Adult breeding
  • Adult breeding
  • Adult nonbreeding. Note: black hindcrown and dark bill.

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Black Tern

Chlidonias niger
This is a large and highly varied group of birds that do not have many outward similarities. Most are water birds that feed on invertebrates or small aquatic creatures. The order is well represented in Washington, with seven families:
The family Laridae is made up of birds closely associated with water. Distributed throughout the world, representatives of this family nest on every continent, including Antarctica. Most are long-lived birds, many of which do not breed until they are three or four years old. Most are colony nesters and nest on the ground. Clutch size is generally small, varying from one to four eggs. Both parents incubate the eggs and help feed the young. The young typically hatch covered with down and stay in the nest for a few days, after which they leave the nest but stay nearby. Most, especially in Washington, raise a single brood a year. This group is known for its elaborate displays in the air and on the ground.

The Washington representatives of this family can be split into two groups, or subfamilies. The adaptable gulls are the most familiar. Sociable in all seasons, they are mainly coastal, but a number of species also nest inland. Many—but not all—are found around people. Gulls have highly variable foraging techniques and diets. Terns forage in flight, swooping to catch fish or insects. They dive headfirst into the water for fish. Although they are likely to be near water, they spend less time swimming than gulls.
Fairly common summer east. Rare west.
  • Species of Concern

General Description

A small, graceful, black and silver bird, the Black Tern has relatively broad wings and a short tail that is only slightly forked. In breeding plumage, it has a black body and head, silvery gray wings and a white vent. The legs and bill are also black. In non-breeding plumage, the Black Tern has a white belly and breast. The black on its head recedes, leaving dark sideburns, and is replaced with a white face. The legs are orange. Juveniles appear similar to adults in non-breeding plumage, but the gray mantle is mottled.


A marsh-breeding bird, the Black Tern nests in freshwater wetlands in Eastern Washington, mostly east of the Okanogan and Columbia Rivers. For nesting, it requires habitat with extensive, cover-providing, vegetation as well as open water. During migration, it uses large lakes and coastlines. In winter, it can be found along productive marine coastlines, lagoons and estuaries, especially off the Pacific Coast of Panama.


Black Terns swoop to pluck food from the water's surface; they rarely plunge-dive under the water. They will also forage in flight, snatching flying insects out of the air. Highly social, they often forage in flocks.


In the breeding season, insects are the primary food source, although small fish and other aquatic creatures are also eaten. During migration and in winter, small fish make up the bulk of the diet.


Breeding in scattered colonies, often associated with Forster's Terns, Black Terns nest low in marshes, on floating vegetation mats, muskrat houses, or on the ground near water. Both parents help build a nest which ranges from a substantial mound of vegetation to a simple depression with a little bit of vegetation added. When mixed with Forster's Terns, the Black Tern nests tend to be lower, closer to the water. In fact, the eggs of Black Terns are adapted to get wet (but not for extended periods of time), and are often moist. Both parents incubate the 2-4 eggs for about three weeks. After 2-3 days they may leave the nest, but stay close by. In approximately three weeks the young are ready to fly, but they may be fed by their parents for up to 2 more weeks. Typically only one brood is raised each year.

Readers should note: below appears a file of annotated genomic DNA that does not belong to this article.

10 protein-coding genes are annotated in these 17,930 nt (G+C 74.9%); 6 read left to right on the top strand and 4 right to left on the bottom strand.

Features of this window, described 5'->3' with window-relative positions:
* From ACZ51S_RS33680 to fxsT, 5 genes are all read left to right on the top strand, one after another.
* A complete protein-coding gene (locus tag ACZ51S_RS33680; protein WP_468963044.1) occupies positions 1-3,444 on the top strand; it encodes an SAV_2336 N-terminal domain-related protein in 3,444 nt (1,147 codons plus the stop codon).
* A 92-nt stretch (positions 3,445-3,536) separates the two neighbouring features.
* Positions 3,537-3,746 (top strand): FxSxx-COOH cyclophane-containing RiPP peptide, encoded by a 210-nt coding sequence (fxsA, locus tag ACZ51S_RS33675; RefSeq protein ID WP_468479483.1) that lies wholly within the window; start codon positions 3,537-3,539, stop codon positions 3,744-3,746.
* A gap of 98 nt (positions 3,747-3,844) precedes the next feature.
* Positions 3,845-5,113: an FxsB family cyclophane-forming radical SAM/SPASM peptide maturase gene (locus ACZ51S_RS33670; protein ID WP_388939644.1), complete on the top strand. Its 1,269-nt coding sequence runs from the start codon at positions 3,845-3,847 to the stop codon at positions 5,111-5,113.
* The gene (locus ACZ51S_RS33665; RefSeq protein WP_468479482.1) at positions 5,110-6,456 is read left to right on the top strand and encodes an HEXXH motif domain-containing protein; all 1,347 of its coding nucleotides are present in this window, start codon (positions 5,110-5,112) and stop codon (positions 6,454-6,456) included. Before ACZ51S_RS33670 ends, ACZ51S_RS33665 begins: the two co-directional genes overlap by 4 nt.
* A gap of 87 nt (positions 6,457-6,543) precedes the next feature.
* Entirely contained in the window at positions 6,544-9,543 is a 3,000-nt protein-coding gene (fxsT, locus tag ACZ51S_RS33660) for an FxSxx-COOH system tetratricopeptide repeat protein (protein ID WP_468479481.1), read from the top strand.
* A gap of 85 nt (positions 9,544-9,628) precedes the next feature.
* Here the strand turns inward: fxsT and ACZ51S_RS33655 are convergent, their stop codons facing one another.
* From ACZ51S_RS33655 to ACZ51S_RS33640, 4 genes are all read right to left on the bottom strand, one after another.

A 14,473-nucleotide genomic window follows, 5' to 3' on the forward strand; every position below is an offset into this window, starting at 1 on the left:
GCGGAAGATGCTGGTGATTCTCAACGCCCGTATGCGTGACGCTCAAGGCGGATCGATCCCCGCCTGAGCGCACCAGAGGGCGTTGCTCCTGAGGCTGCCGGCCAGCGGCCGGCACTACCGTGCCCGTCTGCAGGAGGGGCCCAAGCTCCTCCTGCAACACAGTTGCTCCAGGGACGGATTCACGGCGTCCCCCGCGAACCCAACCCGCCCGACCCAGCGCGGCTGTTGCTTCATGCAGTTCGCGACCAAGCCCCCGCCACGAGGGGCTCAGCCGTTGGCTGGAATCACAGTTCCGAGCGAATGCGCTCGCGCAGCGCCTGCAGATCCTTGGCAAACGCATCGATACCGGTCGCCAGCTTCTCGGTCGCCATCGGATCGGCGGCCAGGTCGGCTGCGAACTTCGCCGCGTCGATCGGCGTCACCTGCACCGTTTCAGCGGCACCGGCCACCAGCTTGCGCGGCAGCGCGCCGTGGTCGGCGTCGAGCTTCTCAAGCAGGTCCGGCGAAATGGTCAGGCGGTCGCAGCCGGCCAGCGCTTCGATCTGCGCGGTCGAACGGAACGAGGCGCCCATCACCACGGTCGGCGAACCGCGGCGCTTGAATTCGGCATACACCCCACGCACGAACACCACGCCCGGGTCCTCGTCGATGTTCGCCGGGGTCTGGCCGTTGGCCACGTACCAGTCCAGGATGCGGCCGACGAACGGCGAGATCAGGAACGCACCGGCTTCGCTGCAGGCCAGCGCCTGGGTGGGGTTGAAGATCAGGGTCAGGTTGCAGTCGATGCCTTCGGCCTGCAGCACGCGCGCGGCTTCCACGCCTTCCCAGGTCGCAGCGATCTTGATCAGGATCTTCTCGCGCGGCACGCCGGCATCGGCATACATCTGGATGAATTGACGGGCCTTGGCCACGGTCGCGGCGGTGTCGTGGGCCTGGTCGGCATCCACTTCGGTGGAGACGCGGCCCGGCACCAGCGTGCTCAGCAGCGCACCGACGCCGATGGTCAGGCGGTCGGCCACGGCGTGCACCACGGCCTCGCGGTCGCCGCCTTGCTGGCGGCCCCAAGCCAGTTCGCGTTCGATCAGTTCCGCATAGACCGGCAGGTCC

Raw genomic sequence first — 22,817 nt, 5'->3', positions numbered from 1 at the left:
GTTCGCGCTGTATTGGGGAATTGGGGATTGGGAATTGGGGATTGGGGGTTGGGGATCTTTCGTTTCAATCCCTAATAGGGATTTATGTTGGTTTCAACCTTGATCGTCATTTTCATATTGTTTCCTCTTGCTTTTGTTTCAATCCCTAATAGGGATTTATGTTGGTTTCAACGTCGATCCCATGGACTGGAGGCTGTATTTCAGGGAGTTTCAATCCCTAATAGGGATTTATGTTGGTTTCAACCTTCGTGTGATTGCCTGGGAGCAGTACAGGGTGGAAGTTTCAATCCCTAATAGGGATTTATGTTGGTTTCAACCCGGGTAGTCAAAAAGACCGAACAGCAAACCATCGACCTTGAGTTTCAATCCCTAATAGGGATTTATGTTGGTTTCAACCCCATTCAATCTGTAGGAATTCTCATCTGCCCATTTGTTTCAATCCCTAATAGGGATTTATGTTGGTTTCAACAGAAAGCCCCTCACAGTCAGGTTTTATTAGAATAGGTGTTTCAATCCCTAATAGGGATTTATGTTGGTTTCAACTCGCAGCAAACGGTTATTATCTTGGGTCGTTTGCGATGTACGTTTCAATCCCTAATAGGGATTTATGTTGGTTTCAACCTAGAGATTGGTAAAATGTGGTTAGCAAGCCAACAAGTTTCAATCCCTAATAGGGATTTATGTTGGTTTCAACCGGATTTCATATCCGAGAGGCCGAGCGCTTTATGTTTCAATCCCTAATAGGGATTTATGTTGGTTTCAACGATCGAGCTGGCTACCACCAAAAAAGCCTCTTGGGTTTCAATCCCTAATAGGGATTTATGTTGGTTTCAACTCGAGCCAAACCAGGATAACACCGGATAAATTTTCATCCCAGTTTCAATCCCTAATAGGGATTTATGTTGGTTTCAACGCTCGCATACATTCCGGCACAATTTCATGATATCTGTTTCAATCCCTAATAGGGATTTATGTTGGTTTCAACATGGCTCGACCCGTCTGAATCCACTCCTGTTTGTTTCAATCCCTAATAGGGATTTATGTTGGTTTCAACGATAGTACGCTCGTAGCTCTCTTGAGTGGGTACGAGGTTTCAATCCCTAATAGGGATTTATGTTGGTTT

Migration Status

In the fall, Black Terns gather at feeding sites that are often north of breeding colonies, and then migrate south in groups. Spring migration is more direct, and migration, during both seasons, is usually over land. It appears that Black Terns nesting in the west may move south to the coast of Mexico, and then continue further south offshore.

Conservation Status

Numbers have decreased since the 1960s due, in part to the destruction or degradation of much of their breeding and migration stopover habitat. Other potential impacts on the population are increased fertilizer runoff causing chemical contamination in wetlands, and overfishing in winter habitat. It is federally designated as a category 2 candidate for listing under the endangered species act, and is included on the Washington Gap Analysis list of birds at-risk.

When and Where to Find in Washington

Common in parts of eastern Washington from May to mid-August, and rare in westerrn Washington from July to early September. Black Terns readily change colony sites, so there are not well established colonies that are a sure bet to find them at. They occur mostly east of the Okanogan and Columbia Rivers and in some years they also nest in Klickitat County and at Conboy Lake National Wildlife Refuge. They are most common in the northeast part of the state, and hundreds often nest at the Turnbull National Wildlife Refuge in Spokane County. During migration, Black Terns can be observed in wetlands throughout eastern Washington.

Abundance Code DefinitionsAbundance

C=Common; F=Fairly Common; U=Uncommon; R=Rare; I=Irregular
Pacific Northwest Coast
Puget Trough RRRR
North Cascades
West Cascades
East Cascades RR
Okanogan UFFU
Canadian Rockies UFUR
Blue Mountains
Columbia Plateau UUUU

Washington Range Map

North American Range Map

North America map legend

Federal Endangered Species ListAudubon/American Bird Conservancy Watch ListState Endangered Species ListAudubon Washington Vulnerable Birds List
MonitoredEarly Warning

View full list of Washington State's Species of Special Concern